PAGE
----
Last year the legendary Sonny Rollins turned 80, and decided to celebrate by having a party at New York’s Beacon Theatre. Four of the six tracks on his new Road Shows, Volume 2 were extracted from that night, and one of them made history.
There were a number of artists who played guest slots that night, and Jim Hall was once of them. Among a very few others, Hall virtually defined the role that guitars would play in jazz. He guests on Beacon opener “In A Sentimental Mood.” Hall plays the tune in his inimitable style, and it is the perfect introduction for the evening.
The smooth-swing of Hall’s guitar is one thing, but for the next track the music gets a little wilder. Among those who showed up to play “Sonneymoon” are the great bassist Christian McBride, and John Coltrane’s former drummer Roy Haynes. What truly stunned the crowd, though, was the appearance of Ornette Coleman on alto sax. Although Coleman and Rollins have known each other for well over 50 years now, this marks the first time the two have appeared onstage together. The back and forth between these two men is remarkable. Each has his own singular style, and hearing them trade off this way is simply magic.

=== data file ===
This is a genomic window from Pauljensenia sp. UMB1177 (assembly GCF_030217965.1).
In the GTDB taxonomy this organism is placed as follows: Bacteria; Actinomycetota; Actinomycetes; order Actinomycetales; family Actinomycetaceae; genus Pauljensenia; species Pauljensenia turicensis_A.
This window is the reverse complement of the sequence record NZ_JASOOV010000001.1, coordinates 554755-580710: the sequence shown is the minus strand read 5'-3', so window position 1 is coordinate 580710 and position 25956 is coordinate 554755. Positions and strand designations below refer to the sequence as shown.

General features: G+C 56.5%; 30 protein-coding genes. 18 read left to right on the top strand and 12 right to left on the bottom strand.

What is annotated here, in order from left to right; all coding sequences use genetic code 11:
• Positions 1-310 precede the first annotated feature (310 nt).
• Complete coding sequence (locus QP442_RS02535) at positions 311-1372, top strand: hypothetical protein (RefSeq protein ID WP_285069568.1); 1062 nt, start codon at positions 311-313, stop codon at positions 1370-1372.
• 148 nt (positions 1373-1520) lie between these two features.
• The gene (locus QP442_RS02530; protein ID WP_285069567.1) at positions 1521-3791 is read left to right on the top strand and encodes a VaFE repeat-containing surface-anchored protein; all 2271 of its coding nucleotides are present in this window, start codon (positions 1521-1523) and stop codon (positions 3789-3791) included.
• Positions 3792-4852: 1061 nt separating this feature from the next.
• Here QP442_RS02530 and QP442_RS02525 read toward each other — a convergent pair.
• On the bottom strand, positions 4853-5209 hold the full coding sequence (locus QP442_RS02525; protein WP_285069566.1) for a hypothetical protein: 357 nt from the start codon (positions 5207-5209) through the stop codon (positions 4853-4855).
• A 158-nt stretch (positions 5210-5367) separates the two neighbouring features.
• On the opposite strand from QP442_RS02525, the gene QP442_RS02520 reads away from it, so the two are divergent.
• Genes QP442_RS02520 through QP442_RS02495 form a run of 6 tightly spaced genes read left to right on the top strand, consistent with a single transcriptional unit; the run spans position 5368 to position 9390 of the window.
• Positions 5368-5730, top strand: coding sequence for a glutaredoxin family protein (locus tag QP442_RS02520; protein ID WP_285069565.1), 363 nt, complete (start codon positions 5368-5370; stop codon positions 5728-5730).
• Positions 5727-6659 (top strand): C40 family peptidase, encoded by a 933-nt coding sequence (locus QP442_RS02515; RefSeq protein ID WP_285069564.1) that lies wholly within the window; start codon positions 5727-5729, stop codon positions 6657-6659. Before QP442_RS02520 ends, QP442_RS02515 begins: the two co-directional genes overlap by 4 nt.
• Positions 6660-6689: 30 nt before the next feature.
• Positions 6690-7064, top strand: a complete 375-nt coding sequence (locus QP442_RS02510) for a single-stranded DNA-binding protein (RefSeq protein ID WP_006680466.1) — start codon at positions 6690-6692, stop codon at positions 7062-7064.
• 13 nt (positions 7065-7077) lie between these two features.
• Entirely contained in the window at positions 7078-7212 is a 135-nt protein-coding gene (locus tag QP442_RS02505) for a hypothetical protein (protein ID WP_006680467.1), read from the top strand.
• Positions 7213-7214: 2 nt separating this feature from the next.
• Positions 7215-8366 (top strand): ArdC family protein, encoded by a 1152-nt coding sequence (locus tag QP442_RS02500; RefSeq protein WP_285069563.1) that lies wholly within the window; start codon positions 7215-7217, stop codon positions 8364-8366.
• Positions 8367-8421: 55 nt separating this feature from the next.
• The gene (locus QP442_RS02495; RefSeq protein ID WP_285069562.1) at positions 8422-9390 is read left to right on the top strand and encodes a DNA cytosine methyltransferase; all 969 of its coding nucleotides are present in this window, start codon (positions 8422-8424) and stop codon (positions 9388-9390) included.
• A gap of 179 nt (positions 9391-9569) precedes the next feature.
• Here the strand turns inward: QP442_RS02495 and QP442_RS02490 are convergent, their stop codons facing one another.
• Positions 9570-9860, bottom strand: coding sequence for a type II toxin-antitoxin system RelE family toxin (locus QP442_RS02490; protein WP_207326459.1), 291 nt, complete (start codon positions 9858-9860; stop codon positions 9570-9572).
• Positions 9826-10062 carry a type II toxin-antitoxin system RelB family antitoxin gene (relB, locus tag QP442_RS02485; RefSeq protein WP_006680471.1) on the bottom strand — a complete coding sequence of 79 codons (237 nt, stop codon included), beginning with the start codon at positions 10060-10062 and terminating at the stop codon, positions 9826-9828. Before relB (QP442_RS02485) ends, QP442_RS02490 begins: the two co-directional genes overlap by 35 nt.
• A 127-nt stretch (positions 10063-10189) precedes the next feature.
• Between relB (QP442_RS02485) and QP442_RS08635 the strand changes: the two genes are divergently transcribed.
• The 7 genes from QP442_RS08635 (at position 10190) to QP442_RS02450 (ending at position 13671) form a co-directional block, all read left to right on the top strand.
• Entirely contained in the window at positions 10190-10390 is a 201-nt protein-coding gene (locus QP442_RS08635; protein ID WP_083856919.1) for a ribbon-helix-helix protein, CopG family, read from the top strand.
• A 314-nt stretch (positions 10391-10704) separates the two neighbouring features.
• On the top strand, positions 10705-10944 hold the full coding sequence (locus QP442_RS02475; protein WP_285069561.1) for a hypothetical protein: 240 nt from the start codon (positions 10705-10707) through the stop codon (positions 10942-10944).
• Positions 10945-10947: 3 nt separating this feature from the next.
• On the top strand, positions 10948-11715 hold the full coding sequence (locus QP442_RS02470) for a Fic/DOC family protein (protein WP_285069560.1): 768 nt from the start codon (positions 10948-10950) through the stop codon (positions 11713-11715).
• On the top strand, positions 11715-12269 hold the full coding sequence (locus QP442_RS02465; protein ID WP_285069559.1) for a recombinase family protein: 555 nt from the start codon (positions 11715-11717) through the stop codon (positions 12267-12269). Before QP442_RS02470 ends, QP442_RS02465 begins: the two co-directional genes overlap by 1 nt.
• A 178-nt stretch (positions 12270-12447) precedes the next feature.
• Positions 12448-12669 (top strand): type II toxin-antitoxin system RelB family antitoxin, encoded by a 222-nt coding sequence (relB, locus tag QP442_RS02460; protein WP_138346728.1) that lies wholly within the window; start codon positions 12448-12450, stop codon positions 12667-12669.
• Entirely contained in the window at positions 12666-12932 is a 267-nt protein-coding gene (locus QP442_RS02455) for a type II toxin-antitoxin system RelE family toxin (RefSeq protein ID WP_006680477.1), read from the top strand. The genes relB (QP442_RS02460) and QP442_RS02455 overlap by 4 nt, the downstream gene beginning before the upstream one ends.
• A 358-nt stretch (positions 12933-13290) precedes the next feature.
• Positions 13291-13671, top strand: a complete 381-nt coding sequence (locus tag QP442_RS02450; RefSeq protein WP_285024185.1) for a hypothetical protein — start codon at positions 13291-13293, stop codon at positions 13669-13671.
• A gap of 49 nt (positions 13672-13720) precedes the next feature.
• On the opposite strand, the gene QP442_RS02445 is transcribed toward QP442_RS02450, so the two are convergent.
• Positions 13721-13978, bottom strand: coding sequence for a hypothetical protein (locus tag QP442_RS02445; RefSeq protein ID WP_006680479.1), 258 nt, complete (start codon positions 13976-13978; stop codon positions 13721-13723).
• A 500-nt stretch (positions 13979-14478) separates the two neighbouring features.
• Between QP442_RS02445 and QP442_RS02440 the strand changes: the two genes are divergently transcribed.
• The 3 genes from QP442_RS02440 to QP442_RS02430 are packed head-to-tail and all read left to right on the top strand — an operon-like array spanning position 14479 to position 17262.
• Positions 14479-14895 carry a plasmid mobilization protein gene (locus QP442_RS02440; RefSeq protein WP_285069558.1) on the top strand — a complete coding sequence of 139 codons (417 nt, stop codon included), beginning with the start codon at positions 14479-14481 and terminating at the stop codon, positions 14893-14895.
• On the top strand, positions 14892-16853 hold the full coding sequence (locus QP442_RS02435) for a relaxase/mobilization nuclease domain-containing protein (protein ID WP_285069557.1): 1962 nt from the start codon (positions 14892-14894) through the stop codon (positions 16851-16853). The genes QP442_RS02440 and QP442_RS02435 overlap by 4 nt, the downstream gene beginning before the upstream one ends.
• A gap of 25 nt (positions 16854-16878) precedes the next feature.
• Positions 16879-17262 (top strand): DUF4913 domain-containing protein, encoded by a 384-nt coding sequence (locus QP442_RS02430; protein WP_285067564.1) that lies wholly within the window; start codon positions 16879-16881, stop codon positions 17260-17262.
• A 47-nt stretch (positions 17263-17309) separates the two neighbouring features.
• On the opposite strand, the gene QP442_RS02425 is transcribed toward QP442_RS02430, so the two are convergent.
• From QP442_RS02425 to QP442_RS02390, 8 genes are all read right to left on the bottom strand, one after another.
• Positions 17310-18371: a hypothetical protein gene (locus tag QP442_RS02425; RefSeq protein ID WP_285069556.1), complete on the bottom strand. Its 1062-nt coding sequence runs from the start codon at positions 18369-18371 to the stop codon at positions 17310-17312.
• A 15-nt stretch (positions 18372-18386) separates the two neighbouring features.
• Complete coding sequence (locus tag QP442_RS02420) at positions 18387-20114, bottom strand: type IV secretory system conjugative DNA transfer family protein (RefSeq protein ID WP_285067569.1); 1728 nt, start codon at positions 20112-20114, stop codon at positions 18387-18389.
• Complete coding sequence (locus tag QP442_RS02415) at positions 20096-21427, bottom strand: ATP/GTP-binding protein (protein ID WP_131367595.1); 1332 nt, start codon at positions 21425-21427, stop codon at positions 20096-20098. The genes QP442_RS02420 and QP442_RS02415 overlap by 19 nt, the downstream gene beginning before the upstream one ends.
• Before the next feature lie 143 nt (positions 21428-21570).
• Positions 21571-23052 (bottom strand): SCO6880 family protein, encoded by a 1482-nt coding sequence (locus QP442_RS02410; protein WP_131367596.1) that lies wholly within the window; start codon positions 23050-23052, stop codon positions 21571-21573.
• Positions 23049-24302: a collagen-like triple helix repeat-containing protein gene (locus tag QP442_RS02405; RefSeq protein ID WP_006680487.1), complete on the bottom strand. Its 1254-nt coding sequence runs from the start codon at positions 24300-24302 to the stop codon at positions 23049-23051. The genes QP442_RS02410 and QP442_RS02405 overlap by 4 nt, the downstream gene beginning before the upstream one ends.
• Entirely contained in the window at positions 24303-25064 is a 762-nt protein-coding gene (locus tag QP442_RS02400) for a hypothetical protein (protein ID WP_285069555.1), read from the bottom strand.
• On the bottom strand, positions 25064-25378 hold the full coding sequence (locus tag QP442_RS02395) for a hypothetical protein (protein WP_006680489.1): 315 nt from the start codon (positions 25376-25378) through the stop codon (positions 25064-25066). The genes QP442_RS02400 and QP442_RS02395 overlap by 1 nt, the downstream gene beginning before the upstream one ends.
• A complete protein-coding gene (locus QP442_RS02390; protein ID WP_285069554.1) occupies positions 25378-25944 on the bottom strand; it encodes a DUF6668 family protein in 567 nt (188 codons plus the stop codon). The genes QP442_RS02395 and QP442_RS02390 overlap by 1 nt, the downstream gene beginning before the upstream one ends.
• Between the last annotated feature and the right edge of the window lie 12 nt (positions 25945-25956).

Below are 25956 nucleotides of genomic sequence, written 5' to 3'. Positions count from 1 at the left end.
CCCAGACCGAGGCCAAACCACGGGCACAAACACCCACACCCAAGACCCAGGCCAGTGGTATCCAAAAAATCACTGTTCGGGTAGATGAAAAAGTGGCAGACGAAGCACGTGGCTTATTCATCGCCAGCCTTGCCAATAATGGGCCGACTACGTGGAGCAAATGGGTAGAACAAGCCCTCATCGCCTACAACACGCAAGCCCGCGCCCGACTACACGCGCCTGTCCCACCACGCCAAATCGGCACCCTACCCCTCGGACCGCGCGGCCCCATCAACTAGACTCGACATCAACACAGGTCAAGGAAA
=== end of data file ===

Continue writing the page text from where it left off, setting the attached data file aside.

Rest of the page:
It would be hard to top that, and to his credit, Sonny goes back to his regular band to knock out two more classic tunes. Both “I Can’t Get Started” and “Rain Check” were recorded that night at the Beacon with Roy Hargrove (trumpet), Russell Malone (guitar), Bob Crenshaw (bass), Kobie Watkins (drums), and Sammy Figueroa (percussion). Each are a fantastic example of a jazz band working at all levels.
This same outfit, minus Hargrove’s trumpet, recorded the two tracks that frame the Beacon songs on Road Shows, Volume 2. Both “They Say It’s Wonderful” and “St. Thomas” were recorded in Japan, about a month after the Beacon show. “They Say It’s Wonderful” opens the proceedings in an appropriate way, offering Sonny’s working band the chance to shine before the guest stars arrive. In closing, “St. Thomas” is also a perfect choice, as it incorporates that old showbiz cliché’: “Always leave ‘em wanting more.”
In that regard, the entire set works extremely well. It never ceases to amaze me how long a man with the talent of a Sonny Rollins can remain active in music. His sax playing is as colossus (to borrow an old LP title) as ever, and his band is on fire. Here’s looking forward to his 90th bash.